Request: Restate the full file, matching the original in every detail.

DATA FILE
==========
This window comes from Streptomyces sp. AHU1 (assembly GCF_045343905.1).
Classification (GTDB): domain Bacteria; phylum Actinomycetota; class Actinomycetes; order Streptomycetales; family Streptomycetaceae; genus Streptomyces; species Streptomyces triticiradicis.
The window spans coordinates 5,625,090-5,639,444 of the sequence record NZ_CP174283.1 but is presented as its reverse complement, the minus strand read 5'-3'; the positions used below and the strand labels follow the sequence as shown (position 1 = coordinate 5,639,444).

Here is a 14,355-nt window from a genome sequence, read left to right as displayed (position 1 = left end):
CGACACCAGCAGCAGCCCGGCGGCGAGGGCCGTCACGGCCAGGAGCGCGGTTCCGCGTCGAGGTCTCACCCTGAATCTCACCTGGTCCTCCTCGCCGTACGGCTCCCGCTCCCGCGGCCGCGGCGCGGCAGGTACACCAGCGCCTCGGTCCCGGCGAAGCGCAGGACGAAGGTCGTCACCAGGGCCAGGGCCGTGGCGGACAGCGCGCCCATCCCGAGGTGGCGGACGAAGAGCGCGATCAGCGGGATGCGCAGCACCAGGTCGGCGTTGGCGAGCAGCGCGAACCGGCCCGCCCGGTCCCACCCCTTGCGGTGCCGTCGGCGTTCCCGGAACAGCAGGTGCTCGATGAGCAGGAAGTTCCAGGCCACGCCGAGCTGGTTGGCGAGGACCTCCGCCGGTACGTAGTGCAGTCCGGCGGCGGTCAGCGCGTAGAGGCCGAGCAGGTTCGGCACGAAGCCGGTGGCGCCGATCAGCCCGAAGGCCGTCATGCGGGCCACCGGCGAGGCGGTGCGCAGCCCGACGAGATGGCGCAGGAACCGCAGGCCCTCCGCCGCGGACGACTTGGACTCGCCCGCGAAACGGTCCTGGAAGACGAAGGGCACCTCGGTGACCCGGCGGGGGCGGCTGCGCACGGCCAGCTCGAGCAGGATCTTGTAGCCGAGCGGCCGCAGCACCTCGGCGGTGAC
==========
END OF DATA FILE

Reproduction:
This window comes from Streptomyces sp. AHU1 (assembly GCF_045343905.1).
Classification (GTDB): domain Bacteria; phylum Actinomycetota; class Actinomycetes; order Streptomycetales; family Streptomycetaceae; genus Streptomyces; species Streptomyces triticiradicis.
The window spans coordinates 5,625,090-5,639,444 of the sequence record NZ_CP174283.1 but is presented as its reverse complement, the minus strand read 5'-3'; the positions used below and the strand labels follow the sequence as shown (position 1 = coordinate 5,639,444).

Here is a 14,355-nt window from a genome sequence, read left to right as displayed (position 1 = left end):
CGACACCAGCAGCAGCCCGGCGGCGAGGGCCGTCACGGCCAGGAGCGCGGTTCCGCGTCGAGGTCTCACCCTGAATCTCACCTGGTCCTCCTCGCCGTACGGCTCCCGCTCCCGCGGCCGCGGCGCGGCAGGTACACCAGCGCCTCGGTCCCGGCGAAGCGCAGGACGAAGGTCGTCACCAGGGCCAGGGCCGTGGCGGACAGCGCGCCCATCCCGAGGTGGCGGACGAAGAGCGCGATCAGCGGGATGCGCAGCACCAGGTCGGCGTTGGCGAGCAGCGCGAACCGGCCCGCCCGGTCCCACCCCTTGCGGTGCCGTCGGCGTTCCCGGAACAGCAGGTGCTCGATGAGCAGGAAGTTCCAGGCCACGCCGAGCTGGTTGGCGAGGACCTCCGCCGGTACGTAGTGCAGTCCGGCGGCGGTCAGCGCGTAGAGGCCGAGCAGGTTCGGCACGAAGCCGGTGGCGCCGATCAGCCCGAAGGCCGTCATGCGGGCCACCGGCGAGGCGGTGCGCAGCCCGACGAGATGGCGCAGGAACCGCAGGCCCTCCGCCGCGGACGACTTGGACTCGCCCGCGAAACGGTCCTGGAAGACGAAGGGCACCTCGGTGACCCGGCGGGGGCGGCTGCGCACGGCCAGCTCGAGCAGGATCTTGTAGCCGAGCGGCCGCAGCACCTCGGCGGTGAC